Reglan found to be ineffective and dangerous
A popular medication for gastrointestinal conditions such as severe heartburn, acid reflux and gastroparesis may not only be ineffective in treating the conditions for which it is prescribed, it can also be dangerous to users of the drug. Reglan (metoclopramide), was approved by the Food and Drug Administration (FDA) in 1979 as a short term treatment for a symphony of gastric disorders. Studies published in medical journals over the years show that the drug provides moderate relief of symptoms at best. What it also does is put users of the medication at an elevated risk of developing a serious involuntary movement disorder called Tardive Dyskinesia.
In 1975, just four years before Reglan was approved by the FDA, the medical journal Gastroenterology published a study that said while the drug provided some relief of symptoms to patients with gastroesophageal reflux disease (GERD), it appeared to have no effect on serum gastrin levels. High serum gastrin levels indicate the presence of a duodenal ulcer or gastrinoma.
Eight years later, the American Journal of Gastroenterology published another study that showed Reglan provided temporary relief of GERD symptoms but did not ease symptoms of esophagitis, a condition in which the esophagus is inflamed, irritated or swollen. A third study, published in 2006 in the Nature Clinical Practice: Gastroenterology & Hepatology, found that Reglan had no sustained effect on acid exposure or in the healing of esophagitis.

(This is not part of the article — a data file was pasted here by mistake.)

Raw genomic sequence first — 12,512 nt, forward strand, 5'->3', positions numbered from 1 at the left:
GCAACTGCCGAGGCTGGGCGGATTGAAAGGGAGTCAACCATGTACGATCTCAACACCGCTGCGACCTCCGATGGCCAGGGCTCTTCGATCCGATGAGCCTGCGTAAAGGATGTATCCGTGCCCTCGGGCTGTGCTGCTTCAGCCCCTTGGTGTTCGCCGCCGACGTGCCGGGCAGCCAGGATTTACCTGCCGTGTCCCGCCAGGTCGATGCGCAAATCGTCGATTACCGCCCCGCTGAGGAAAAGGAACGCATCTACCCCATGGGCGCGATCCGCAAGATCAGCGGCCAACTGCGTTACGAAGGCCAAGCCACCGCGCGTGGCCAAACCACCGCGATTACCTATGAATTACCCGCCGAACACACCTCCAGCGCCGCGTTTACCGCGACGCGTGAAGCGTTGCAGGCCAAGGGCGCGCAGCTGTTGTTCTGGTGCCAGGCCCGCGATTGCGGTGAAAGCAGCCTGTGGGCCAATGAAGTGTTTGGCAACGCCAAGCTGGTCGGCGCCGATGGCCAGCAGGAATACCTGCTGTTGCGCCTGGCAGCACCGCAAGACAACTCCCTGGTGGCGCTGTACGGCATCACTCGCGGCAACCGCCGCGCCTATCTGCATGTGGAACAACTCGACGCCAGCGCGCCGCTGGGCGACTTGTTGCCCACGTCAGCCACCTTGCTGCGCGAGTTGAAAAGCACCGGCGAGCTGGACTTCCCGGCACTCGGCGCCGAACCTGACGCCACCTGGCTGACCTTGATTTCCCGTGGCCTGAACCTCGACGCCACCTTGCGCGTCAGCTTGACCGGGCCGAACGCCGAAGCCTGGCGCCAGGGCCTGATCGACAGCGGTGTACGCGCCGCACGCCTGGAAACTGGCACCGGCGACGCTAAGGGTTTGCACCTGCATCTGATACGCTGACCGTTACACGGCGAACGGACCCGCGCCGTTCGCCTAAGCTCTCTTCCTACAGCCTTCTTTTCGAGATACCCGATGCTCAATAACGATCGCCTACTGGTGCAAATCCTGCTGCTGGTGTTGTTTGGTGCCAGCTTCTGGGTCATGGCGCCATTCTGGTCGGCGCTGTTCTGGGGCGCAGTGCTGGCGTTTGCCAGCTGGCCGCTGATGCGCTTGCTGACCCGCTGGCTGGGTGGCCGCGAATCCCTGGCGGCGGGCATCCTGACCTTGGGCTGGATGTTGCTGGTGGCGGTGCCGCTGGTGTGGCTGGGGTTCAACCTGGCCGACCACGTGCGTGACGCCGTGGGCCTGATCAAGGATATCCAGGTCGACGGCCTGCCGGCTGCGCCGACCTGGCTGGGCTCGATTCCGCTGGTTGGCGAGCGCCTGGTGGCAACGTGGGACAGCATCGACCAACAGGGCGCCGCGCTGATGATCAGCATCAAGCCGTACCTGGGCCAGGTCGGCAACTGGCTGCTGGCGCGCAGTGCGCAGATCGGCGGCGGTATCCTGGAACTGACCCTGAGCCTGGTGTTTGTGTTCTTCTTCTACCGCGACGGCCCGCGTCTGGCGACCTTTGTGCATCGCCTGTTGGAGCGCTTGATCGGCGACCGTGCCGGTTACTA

If studies suggesting the ineffectiveness of Reglan don’t sway the public, perhaps the FDA’s black box warning will. The warning was issued a year ago after mounting reports of users of Reglan developing Tardive Dyskinesia. The condition can be debilitating and symptoms often do not go away after the medication has been discontinued.
Source: Huffington Post